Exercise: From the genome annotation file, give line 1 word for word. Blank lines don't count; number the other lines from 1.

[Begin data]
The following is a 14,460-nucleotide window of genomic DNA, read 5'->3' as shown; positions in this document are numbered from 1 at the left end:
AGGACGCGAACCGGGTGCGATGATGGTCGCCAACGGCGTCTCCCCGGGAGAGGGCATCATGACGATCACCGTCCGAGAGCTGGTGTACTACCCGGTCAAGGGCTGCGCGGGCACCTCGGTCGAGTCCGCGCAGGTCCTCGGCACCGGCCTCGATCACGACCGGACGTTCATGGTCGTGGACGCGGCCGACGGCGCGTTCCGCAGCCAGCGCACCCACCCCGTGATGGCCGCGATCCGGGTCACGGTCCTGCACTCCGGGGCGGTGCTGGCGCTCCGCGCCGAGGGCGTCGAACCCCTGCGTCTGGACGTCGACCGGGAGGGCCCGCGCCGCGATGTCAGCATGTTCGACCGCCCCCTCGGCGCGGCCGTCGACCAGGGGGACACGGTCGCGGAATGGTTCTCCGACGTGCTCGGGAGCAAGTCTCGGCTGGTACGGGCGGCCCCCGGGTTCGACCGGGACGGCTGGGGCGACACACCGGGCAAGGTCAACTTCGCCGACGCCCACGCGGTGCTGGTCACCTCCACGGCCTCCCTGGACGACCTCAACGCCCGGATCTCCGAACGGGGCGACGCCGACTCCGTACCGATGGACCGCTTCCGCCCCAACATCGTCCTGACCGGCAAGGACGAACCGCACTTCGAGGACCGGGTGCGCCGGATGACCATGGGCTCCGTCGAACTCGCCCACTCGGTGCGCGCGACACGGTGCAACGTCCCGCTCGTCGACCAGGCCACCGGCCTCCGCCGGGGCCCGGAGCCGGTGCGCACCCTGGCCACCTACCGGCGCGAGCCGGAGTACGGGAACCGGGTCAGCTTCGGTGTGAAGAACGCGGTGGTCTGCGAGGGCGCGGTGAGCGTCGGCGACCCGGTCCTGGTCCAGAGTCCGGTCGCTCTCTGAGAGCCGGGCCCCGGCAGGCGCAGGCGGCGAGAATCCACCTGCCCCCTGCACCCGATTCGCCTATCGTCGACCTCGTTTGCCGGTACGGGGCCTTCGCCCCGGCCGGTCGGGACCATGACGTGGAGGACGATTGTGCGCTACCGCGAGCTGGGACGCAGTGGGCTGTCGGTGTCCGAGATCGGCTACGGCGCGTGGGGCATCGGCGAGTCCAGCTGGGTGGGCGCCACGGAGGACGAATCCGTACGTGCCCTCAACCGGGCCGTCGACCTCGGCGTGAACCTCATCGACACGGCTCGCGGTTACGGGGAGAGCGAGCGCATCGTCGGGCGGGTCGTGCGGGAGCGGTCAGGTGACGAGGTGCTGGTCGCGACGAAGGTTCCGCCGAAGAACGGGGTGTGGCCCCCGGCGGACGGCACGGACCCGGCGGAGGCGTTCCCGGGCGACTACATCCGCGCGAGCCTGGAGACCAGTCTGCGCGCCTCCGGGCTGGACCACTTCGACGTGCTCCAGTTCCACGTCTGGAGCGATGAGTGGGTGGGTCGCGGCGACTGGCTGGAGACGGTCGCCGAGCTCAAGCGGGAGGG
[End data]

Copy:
The following is a 14,460-nucleotide window of genomic DNA, read 5'->3' as shown; positions in this document are numbered from 1 at the left end: